The report on CEO compensation was in response to the surprised reactions expressed at previous Council meetings following publication in the press of Ray Fowler’s terminal salary and the separation arrangements. The Council was satisfied that the expenditures were proper and properly managed. Yet, the Council felt that given its fiduciary responsibility and the need for transparency the Council should be given more detailed information in a timelier manner. Information about executive compensation will henceforth be routinely made available, confidentially, to Council members.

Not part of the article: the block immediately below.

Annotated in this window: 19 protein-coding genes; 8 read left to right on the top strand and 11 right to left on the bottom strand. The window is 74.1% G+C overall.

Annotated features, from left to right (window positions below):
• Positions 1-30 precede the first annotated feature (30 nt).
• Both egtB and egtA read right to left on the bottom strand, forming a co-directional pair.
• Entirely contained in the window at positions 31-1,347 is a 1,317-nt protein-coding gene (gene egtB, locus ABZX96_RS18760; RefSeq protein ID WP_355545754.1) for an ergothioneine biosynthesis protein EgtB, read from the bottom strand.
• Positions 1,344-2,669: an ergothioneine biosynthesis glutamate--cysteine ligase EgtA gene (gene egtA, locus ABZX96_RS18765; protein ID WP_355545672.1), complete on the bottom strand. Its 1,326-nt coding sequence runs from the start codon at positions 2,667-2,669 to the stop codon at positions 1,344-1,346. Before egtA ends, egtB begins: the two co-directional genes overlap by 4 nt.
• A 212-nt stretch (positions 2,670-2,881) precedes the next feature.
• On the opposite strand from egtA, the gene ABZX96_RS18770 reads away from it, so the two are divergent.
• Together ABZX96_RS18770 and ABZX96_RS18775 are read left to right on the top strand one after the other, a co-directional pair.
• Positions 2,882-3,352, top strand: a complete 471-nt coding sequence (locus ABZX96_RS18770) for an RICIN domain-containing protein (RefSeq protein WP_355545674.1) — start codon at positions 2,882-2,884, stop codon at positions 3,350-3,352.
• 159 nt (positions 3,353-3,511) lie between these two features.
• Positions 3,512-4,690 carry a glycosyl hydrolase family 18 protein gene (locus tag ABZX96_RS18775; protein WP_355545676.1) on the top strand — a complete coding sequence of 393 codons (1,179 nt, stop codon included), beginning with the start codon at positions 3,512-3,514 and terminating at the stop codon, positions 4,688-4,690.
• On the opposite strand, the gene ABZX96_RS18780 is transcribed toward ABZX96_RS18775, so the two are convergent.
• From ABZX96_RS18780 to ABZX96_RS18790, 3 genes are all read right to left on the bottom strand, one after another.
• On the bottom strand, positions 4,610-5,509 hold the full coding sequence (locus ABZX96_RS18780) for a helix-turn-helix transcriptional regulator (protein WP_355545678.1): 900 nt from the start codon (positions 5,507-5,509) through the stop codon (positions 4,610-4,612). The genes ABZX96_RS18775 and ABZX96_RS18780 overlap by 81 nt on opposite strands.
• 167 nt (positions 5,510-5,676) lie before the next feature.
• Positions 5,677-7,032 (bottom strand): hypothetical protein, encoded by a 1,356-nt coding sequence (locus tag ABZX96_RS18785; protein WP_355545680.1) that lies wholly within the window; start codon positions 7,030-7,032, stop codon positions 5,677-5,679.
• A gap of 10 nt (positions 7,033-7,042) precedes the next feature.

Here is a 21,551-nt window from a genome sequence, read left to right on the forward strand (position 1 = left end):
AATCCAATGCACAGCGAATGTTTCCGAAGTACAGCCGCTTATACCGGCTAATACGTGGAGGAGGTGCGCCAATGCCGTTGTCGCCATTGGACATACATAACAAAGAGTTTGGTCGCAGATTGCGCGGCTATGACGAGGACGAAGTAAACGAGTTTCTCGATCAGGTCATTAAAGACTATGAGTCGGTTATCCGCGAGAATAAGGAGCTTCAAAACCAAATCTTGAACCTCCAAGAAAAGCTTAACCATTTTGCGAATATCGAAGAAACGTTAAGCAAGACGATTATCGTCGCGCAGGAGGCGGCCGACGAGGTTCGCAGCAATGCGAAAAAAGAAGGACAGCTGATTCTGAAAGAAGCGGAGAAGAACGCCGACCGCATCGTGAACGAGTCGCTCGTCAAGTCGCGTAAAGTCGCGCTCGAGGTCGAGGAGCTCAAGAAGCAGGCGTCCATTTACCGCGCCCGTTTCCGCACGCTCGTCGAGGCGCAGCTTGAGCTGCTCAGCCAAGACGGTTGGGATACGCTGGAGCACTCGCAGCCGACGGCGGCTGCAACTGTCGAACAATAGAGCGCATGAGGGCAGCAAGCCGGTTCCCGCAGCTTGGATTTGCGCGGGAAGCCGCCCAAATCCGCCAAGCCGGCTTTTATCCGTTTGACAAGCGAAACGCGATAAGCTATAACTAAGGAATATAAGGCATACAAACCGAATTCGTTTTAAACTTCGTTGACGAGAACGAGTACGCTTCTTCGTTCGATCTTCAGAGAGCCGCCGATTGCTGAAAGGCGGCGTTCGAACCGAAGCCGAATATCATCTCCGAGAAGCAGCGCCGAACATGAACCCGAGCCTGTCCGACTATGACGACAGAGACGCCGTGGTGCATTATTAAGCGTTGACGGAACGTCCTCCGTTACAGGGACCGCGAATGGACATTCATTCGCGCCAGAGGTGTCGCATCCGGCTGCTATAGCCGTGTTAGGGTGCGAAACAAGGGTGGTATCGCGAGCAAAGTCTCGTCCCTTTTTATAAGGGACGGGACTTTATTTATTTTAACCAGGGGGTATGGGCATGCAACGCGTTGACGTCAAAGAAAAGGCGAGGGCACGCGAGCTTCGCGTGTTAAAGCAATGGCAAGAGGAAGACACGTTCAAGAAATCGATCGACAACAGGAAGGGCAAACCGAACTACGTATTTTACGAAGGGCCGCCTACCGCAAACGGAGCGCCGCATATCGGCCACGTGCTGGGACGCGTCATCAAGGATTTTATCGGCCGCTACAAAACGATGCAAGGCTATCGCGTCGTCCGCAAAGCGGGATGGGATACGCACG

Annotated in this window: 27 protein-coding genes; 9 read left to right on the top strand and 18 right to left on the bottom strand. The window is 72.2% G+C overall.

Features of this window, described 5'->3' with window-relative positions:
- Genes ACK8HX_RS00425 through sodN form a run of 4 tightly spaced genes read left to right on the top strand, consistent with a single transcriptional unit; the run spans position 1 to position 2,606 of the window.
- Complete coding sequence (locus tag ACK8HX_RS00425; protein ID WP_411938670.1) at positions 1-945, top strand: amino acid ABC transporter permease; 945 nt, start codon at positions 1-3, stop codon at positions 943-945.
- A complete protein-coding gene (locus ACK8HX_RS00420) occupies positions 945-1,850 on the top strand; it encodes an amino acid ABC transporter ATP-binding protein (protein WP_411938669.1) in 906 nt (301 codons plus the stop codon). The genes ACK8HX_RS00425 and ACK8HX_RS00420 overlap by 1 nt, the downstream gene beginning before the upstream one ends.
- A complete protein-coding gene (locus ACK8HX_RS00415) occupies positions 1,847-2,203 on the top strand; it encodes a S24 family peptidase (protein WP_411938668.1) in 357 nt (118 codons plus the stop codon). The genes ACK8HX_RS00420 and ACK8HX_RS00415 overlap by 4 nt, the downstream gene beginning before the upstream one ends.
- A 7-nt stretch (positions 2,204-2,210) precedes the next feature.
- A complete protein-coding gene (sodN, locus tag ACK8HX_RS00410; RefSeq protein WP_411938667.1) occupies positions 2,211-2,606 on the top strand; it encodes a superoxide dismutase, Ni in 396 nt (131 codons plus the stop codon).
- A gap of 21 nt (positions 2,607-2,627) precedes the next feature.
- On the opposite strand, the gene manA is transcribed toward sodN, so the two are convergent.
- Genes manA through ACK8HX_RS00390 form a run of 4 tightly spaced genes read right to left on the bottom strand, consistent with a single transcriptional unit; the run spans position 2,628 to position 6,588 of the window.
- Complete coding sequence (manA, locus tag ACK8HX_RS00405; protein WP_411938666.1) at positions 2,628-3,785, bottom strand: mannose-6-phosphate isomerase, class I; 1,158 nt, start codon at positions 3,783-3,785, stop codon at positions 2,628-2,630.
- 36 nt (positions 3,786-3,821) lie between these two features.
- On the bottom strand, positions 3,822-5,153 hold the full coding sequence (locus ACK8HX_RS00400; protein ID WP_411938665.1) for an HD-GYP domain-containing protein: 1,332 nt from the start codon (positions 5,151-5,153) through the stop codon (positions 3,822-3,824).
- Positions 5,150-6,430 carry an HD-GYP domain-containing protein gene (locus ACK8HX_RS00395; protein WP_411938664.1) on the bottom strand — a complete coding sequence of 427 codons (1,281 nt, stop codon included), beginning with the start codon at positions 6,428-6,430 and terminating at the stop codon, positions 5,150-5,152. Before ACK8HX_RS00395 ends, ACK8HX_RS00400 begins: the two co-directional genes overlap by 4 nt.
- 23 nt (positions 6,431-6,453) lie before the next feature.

A delegation of the APA attended a conference held in 2001 in Durban, So. Africa. The conference turned out to be quite controversial due to the anti-Israeli sentiments expressed by some of the participating delegations, and in some of the documents presented to the conference. These objections led the delegations of Israel and the USA to abandon the conference. When the APA delegation reported to the Council in its August 2004 meeting it summarized its own contribution, which focused on assuring that considerations of Mental Health are included in the discussion of racism. The delegation’s report did not address the extent to which actions, and statements, of the Durban conference were interpreted as anti-Semitic and/or anti-Israeli. Indeed the Delegation proposed that the Council “receive” the Durban declaration as part of the record. At the annual meeting in Hawaii, many members of the Council objected strenuously to the adoption by APA of the Durban declarations. Furthermore, some concern was raised because the APA delegation apparently did not actively protest the anti-Semitic aspects of the Durban conference. There was concern that the decision to send a delegation, and that the charge to the delegation, were insufficiently sensitive to the implications of the conference.